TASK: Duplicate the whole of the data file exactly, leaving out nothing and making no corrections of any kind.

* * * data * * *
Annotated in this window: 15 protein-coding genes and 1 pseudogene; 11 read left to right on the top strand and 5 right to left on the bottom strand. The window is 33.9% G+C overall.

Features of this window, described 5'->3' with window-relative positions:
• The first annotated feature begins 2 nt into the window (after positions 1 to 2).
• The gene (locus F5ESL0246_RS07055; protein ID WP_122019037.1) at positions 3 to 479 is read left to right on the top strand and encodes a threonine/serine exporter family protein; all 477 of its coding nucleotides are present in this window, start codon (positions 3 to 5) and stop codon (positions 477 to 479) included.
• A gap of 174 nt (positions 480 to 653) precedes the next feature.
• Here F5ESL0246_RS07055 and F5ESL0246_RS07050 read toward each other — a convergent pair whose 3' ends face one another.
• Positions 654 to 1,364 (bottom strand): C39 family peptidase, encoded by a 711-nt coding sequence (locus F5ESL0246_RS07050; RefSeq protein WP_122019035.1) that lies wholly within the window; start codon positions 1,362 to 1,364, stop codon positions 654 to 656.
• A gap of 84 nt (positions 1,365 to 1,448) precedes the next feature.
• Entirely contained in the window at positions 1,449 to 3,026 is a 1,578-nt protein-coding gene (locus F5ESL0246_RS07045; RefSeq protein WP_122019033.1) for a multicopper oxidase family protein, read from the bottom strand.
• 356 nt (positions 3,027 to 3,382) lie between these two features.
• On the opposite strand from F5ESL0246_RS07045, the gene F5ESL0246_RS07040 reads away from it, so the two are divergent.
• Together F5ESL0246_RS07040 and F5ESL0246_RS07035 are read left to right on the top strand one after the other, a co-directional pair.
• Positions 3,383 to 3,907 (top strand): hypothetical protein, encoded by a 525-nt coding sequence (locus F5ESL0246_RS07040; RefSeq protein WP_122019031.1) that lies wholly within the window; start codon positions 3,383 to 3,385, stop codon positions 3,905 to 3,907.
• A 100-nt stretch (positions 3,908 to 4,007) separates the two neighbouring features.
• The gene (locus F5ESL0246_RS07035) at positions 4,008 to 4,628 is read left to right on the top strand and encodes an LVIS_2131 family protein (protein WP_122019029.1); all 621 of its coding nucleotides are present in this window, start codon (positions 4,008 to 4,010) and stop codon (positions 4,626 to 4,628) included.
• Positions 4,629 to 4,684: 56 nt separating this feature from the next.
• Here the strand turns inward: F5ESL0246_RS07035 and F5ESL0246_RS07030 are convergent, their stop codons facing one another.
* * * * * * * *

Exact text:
Annotated in this window: 15 protein-coding genes and 1 pseudogene; 11 read left to right on the top strand and 5 right to left on the bottom strand. The window is 33.9% G+C overall.

Features of this window, described 5'->3' with window-relative positions:
• The first annotated feature begins 2 nt into the window (after positions 1 to 2).
• The gene (locus F5ESL0246_RS07055; protein ID WP_122019037.1) at positions 3 to 479 is read left to right on the top strand and encodes a threonine/serine exporter family protein; all 477 of its coding nucleotides are present in this window, start codon (positions 3 to 5) and stop codon (positions 477 to 479) included.
• A gap of 174 nt (positions 480 to 653) precedes the next feature.
• Here F5ESL0246_RS07055 and F5ESL0246_RS07050 read toward each other — a convergent pair whose 3' ends face one another.
• Positions 654 to 1,364 (bottom strand): C39 family peptidase, encoded by a 711-nt coding sequence (locus F5ESL0246_RS07050; RefSeq protein WP_122019035.1) that lies wholly within the window; start codon positions 1,362 to 1,364, stop codon positions 654 to 656.
• A gap of 84 nt (positions 1,365 to 1,448) precedes the next feature.
• Entirely contained in the window at positions 1,449 to 3,026 is a 1,578-nt protein-coding gene (locus F5ESL0246_RS07045; RefSeq protein WP_122019033.1) for a multicopper oxidase family protein, read from the bottom strand.
• 356 nt (positions 3,027 to 3,382) lie between these two features.
• On the opposite strand from F5ESL0246_RS07045, the gene F5ESL0246_RS07040 reads away from it, so the two are divergent.
• Together F5ESL0246_RS07040 and F5ESL0246_RS07035 are read left to right on the top strand one after the other, a co-directional pair.
• Positions 3,383 to 3,907 (top strand): hypothetical protein, encoded by a 525-nt coding sequence (locus F5ESL0246_RS07040; RefSeq protein WP_122019031.1) that lies wholly within the window; start codon positions 3,383 to 3,385, stop codon positions 3,905 to 3,907.
• A 100-nt stretch (positions 3,908 to 4,007) separates the two neighbouring features.
• The gene (locus F5ESL0246_RS07035) at positions 4,008 to 4,628 is read left to right on the top strand and encodes an LVIS_2131 family protein (protein WP_122019029.1); all 621 of its coding nucleotides are present in this window, start codon (positions 4,008 to 4,010) and stop codon (positions 4,626 to 4,628) included.
• Positions 4,629 to 4,684: 56 nt separating this feature from the next.
• Here the strand turns inward: F5ESL0246_RS07035 and F5ESL0246_RS07030 are convergent, their stop codons facing one another.